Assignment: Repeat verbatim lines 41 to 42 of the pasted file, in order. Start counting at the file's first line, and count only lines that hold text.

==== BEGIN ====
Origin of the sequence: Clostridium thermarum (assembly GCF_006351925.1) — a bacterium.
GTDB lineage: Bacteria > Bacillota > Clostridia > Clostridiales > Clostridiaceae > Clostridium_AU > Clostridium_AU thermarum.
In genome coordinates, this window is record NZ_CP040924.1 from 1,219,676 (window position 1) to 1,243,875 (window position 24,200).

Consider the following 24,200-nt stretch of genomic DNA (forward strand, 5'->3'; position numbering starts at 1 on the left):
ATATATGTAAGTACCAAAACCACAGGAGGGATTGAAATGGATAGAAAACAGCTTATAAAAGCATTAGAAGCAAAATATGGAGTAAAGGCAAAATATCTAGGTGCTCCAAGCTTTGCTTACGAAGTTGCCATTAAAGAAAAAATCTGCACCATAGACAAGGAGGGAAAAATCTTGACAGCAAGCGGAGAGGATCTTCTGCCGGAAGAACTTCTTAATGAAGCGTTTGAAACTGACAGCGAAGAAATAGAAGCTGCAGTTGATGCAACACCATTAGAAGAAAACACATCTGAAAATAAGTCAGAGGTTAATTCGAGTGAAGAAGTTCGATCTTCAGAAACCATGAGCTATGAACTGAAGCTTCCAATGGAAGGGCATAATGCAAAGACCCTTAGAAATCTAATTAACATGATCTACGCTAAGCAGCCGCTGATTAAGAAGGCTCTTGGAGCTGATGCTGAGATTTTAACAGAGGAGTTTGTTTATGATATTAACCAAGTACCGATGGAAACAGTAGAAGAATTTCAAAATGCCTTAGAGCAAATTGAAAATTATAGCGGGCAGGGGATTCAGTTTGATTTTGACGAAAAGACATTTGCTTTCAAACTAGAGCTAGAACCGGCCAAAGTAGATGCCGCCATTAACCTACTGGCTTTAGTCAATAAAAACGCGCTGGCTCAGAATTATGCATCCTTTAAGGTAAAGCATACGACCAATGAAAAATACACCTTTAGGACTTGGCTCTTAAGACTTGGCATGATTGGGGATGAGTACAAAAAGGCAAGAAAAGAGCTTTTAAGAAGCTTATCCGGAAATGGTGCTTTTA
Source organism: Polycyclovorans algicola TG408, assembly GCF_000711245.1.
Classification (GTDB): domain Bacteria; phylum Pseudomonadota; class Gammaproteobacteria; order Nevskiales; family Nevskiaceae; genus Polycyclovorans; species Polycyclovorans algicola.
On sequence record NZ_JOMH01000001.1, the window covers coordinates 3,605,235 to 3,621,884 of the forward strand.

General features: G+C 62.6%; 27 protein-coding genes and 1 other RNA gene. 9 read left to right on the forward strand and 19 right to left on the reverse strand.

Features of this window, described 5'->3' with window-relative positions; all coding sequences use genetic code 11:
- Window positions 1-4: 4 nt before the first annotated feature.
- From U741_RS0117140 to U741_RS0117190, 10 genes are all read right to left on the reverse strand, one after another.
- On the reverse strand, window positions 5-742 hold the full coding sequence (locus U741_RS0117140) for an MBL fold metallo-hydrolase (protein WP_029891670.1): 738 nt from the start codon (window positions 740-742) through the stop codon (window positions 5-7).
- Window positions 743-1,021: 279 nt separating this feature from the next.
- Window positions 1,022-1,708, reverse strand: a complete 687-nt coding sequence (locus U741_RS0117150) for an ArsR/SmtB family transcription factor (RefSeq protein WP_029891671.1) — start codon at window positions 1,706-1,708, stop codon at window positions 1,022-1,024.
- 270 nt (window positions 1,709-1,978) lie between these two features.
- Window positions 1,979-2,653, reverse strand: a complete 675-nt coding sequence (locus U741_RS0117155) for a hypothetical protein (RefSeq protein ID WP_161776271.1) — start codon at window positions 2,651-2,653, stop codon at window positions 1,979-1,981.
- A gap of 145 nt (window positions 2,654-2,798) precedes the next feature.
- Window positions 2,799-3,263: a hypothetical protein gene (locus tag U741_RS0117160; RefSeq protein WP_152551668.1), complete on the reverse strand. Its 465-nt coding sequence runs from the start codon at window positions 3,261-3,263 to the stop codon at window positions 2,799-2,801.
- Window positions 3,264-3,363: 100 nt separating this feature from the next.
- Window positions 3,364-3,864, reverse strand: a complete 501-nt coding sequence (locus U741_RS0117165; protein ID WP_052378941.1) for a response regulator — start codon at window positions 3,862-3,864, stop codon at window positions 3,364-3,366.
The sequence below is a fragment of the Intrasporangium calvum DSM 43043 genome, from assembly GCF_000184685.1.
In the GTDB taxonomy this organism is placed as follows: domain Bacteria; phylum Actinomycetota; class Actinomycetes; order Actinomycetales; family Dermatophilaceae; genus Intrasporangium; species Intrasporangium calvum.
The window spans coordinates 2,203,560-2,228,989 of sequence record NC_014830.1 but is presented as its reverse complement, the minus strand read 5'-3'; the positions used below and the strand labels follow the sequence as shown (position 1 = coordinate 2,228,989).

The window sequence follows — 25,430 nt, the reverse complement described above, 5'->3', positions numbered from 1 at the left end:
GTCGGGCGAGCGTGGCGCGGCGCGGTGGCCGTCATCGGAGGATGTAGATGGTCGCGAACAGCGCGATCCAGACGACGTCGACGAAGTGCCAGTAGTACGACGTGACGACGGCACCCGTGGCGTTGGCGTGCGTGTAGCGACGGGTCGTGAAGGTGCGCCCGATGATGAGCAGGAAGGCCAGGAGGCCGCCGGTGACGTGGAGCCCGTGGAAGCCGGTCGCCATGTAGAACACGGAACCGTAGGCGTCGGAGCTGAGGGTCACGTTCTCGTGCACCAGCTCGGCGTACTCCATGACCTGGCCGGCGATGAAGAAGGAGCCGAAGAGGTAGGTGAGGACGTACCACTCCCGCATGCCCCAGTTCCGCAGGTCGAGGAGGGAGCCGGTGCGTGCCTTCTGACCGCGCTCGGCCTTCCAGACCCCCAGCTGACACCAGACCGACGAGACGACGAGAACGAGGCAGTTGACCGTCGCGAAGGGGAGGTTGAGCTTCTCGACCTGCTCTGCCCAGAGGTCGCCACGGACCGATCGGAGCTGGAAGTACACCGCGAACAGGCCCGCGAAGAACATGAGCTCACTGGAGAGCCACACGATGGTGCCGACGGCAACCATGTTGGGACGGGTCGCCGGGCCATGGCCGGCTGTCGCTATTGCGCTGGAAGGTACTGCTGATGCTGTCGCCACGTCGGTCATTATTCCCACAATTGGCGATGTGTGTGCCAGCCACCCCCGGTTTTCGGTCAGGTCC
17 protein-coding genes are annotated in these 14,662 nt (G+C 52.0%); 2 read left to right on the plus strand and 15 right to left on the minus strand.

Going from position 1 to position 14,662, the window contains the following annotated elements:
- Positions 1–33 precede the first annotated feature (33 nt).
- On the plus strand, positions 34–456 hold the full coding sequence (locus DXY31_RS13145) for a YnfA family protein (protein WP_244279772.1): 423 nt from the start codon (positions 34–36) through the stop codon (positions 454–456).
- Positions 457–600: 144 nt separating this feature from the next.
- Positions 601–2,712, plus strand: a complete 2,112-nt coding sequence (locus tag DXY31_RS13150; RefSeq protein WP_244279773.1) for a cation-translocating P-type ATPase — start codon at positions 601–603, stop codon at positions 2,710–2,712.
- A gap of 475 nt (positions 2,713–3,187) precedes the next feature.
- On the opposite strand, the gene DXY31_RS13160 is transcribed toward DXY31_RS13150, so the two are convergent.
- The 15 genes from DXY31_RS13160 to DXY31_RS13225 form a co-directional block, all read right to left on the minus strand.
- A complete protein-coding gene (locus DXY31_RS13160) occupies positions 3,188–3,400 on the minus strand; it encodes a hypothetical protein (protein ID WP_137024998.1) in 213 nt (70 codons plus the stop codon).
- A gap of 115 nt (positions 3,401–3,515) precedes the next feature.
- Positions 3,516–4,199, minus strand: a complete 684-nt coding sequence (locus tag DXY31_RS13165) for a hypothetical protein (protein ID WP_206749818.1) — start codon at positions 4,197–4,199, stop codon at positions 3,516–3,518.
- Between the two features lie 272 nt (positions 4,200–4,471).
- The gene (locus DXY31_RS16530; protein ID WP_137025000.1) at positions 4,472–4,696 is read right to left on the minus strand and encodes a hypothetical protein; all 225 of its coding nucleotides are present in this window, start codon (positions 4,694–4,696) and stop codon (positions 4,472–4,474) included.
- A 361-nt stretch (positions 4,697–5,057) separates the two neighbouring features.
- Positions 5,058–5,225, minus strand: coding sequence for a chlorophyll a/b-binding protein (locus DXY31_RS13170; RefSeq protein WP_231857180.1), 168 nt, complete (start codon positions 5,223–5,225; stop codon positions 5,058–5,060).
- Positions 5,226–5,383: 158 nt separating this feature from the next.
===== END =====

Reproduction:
- A 361-nt stretch (positions 4,697–5,057) separates the two neighbouring features.
- Positions 5,058–5,225, minus strand: coding sequence for a chlorophyll a/b-binding protein (locus DXY31_RS13170; RefSeq protein WP_231857180.1), 168 nt, complete (start codon positions 5,223–5,225; stop codon positions 5,058–5,060).